In Farias, T.C. Memo. 2011-248, the IRS disallowed over $23,000 of unreimbursed employee business expenses claimed by a teacher, which included a deduction of more than $8,000 for a Mediterranean cruise. The court agreed with the IRS and also upheld imposition of the accuracy-related penalty because the taxpayer did not reasonably rely on the preparer when she gave the preparer only the total expense amount and not any receipts or supporting documents. While the question of whether the preparer should have asked for documentation was not before the court, the dollar amount of the expense arguably falls within the Rev. Proc. 80-40 statement that preparers “may not ignore the implications of information furnished to the preparer or which was actually known by the preparer.”
Action: Be sure any unreimbursed employee business expenses are allowable and that documentation exists to support any deduction for business miles. Any travel, meals, or entertainment claimed must be supported by receipts and documentation of the business purpose. Questions should be asked of employees claiming unreimbursed expenses such as whether the employer would have reimbursed them if requested, the employer’s expectations, and for large amounts relative to salary and the nature of the person’s job, details should be examined and discussed with the client.
FBAR and Form 8938
TD F 90-22.1, Report of Foreign Bank and Financial Accounts (FBAR), is not filed with Form 1040, but is mentioned on Schedule B, Interest and Ordinary Dividends. The IRS Office of Professional Responsibility (OPR) states that preparers of Form 1040 “have a duty under Circular 230 to inquire of their clients with sufficient detail to prepare proper and correct responses to the foreign bank account questions on Schedule B” (OPR, “Professional Responsibility and the Report of Foreign Bank and Financial Accounts” (undated)).
OPR further states that preparers are not obligated to prepare the FBAR even if income from the account is reported on Schedule B. Yet, the preparer has an obligation under Circular 230 to advise clients of possible penalties, which would be the consequence of failure to file the FBAR.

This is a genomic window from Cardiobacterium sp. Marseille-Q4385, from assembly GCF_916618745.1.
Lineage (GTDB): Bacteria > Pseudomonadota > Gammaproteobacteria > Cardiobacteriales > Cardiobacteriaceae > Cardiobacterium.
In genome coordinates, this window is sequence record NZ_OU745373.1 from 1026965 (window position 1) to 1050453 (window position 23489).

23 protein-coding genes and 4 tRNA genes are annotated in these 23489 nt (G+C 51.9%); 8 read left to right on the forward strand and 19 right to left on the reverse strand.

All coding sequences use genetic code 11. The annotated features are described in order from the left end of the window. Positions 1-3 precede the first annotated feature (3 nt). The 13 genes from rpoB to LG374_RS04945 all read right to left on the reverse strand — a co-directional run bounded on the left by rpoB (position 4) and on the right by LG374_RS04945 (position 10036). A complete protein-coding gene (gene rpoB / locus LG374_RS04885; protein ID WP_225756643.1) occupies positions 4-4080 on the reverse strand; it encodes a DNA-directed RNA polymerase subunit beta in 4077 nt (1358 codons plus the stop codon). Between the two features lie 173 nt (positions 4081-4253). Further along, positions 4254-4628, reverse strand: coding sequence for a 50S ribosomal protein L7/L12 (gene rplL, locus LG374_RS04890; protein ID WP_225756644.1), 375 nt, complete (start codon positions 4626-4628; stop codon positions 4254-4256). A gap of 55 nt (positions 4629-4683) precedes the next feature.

Starting with 2011 returns, some individuals will be required to attach Form 8938, Statement of Specified Foreign Financial Assets, to their return (related to provisions added by the Hiring Incentives to Restore Employment (HIRE) Act, P.L. 111-147). There are significant penalties for failure to file the form or to file one that is incomplete. Many clients might be required to file both an FBAR and a Form 8938.
Action: Ask questions to determine if clients are required to file an FBAR and Form 8938. If an FBAR is required, determine who will prepare it. If Form 8938 is required, the preparer will need to complete it along with the Form 1040. The engagement letter should explain these reporting requirements, applicable penalties for failure to file either, and clarify who will file any required FBAR.
Earned Income Tax Credit
Since 1997, preparers have been required to complete specific due-diligence requirements for returns claiming the earned income tax credit (EITC) (Sec. 6695(g)). Form 8867, Paid Preparer’s Earned Income Credit Checklist, is used to fulfill these requirements. New for 2011 tax returns is that Form 8867 must be attached to the return (rather than only maintained in the files) (IR-2011-122 and T.D. 9570). Also, a provision in the United States–Korea Free Trade Agreement Implementation Act, P.L. 112-41, increased the preparer penalty for failure to comply with Sec. 6695(g) from $100 to $500, effective for tax returns filed after December 31, 2011.
Action: Be sure to complete and attach Form 8867 for all clients claiming the EITC.